Many power sellers on eBay recommend not using a reserve price (the lowest price you’re willing to accept for your item) because it just adds a fee to your listing ($3) that you have to pay even if you don’t sell the item. Many also recommend just starting your bid at $.99, the thinking being that even if you sell it for much less than you wanted, it’s better than just having that item sit on your shelf making you no money at all.

It’s a tough call, but I always erred on starting low so I could just get rid of the item.

Create a stellar title for your eBay and Craigslist listings. The first thing people will see when searching for an eBay or Craigslist item is the title. When deciding how to title your item, think like a buyer. What would you type in the search box if you were looking for this item? Use that as the starting point. List things like brand, color, condition, designers, and size. Don’t use all caps or excessive punctuation or gimmicks (like “$1 iPhone!!!!!” when really you’re selling it for a few hundred). That just annoys people and makes you seem suspicious or a few bricks short of a load.

Run a 10-day listing on eBay. If you start the bid on Thursday and run a 10-day auction, your bid will end on the Sunday of the following week. That means your item will be up for two weekends. More people surf and make purchases on eBay on the weekends, so having greater exposure will definitely help increase the bids.

Set a deadline on Craigslist. To encourage actual buyers and not tire kickers, set a firm deadline in your Craigslist listing like, “Needs to be picked up Monday,” or something like that.

Be upfront with shipping and handling. Make it clear who’s paying for shipping and handling. One of the biggest scams people run on eBay is selling an item for super cheap, but then charging $15 for shipping. You’ll encourage bids if you’re clear about how much shipping will be.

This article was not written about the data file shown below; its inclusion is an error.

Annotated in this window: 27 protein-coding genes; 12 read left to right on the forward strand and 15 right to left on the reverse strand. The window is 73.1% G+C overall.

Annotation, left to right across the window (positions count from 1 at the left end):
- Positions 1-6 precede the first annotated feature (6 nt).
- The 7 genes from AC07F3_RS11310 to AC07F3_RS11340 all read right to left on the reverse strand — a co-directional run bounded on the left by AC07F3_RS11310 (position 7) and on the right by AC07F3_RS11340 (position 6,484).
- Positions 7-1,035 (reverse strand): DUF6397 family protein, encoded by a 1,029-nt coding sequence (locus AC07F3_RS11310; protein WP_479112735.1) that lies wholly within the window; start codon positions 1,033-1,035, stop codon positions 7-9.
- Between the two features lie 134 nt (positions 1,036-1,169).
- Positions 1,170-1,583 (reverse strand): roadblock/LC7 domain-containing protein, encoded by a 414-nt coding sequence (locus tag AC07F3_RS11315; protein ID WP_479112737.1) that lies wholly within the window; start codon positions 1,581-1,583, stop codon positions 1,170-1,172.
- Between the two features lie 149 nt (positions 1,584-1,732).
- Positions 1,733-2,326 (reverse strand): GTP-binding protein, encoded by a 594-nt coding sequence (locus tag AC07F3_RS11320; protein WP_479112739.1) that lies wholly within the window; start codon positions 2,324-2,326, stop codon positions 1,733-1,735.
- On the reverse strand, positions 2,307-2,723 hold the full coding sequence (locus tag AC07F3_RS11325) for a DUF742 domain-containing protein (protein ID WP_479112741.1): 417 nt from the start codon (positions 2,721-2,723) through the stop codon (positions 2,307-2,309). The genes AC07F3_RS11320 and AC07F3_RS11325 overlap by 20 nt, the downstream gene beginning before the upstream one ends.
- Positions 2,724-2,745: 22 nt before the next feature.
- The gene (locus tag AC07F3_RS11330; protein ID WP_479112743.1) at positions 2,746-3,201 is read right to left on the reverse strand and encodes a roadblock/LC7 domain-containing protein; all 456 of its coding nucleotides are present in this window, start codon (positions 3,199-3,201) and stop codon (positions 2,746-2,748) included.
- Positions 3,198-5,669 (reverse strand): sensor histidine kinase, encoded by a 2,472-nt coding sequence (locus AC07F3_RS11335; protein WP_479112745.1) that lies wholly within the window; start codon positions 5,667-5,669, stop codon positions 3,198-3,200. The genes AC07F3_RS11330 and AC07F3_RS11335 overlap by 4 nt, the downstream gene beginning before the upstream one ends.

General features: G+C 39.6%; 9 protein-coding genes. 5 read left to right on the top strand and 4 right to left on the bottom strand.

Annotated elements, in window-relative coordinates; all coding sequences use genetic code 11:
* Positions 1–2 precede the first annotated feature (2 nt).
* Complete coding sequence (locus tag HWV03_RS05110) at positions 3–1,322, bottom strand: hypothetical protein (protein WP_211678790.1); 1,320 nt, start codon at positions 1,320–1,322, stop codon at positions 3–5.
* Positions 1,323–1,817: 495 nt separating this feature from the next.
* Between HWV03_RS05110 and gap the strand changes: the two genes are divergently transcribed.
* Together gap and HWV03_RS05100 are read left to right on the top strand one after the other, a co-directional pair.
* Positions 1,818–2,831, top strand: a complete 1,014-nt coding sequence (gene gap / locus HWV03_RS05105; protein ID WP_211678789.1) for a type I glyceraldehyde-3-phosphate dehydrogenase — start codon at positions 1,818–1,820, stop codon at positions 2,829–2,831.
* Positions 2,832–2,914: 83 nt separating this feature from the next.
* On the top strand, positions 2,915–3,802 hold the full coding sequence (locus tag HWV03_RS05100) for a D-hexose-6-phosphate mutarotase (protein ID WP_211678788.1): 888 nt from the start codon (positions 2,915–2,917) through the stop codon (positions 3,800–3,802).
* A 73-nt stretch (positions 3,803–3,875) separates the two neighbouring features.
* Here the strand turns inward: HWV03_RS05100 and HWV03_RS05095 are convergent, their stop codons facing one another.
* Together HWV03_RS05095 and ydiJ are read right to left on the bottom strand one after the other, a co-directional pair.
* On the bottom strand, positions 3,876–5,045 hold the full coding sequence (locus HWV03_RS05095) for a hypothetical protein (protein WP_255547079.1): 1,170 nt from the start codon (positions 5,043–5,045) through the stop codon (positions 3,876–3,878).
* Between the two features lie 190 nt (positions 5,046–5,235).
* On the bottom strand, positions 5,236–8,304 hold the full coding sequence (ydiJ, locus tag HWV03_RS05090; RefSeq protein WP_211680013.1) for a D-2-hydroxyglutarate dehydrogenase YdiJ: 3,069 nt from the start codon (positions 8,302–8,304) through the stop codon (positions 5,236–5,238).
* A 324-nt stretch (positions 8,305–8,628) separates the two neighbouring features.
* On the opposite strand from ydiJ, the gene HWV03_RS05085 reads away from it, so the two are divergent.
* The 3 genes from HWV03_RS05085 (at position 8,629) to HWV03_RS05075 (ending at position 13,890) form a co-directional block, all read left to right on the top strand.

Some people use the strategy of providing free shipping. Especially for higher-priced items, you’re probably making a profit anyway, and the free shipping will likely attract more buyers.

For bigger items that you’re selling on Craigslist, let people know that you expect them to come pick up the item. If they need you to deliver, be up front that you’ll charge a bit extra.

Don’t use eBay add-onsI haven’t found them to be very helpful. If you follow the tips in this article, you shouldn’t have to use them.

Ship fast and package well. As soon as the item sells or your auction is over, head down to the post office and send the package off. If it’s a fragile or delicate item, wrap it really well. This isn’t a time to cut corners; if the item breaks, you may be responsible. Buyers will rate you, and how you handle shipping will be taken into consideration. Ship fast to earn positive feedback and boost your reputation!

What if the item doesn’t sell? If your item doesn’t sell, consider relisting it at a lower price. If it still doesn’t sell at the lower price, cut your losses and just donate the item to Goodwill. Make sure you get a receipt — you want to get that tax deduction after all!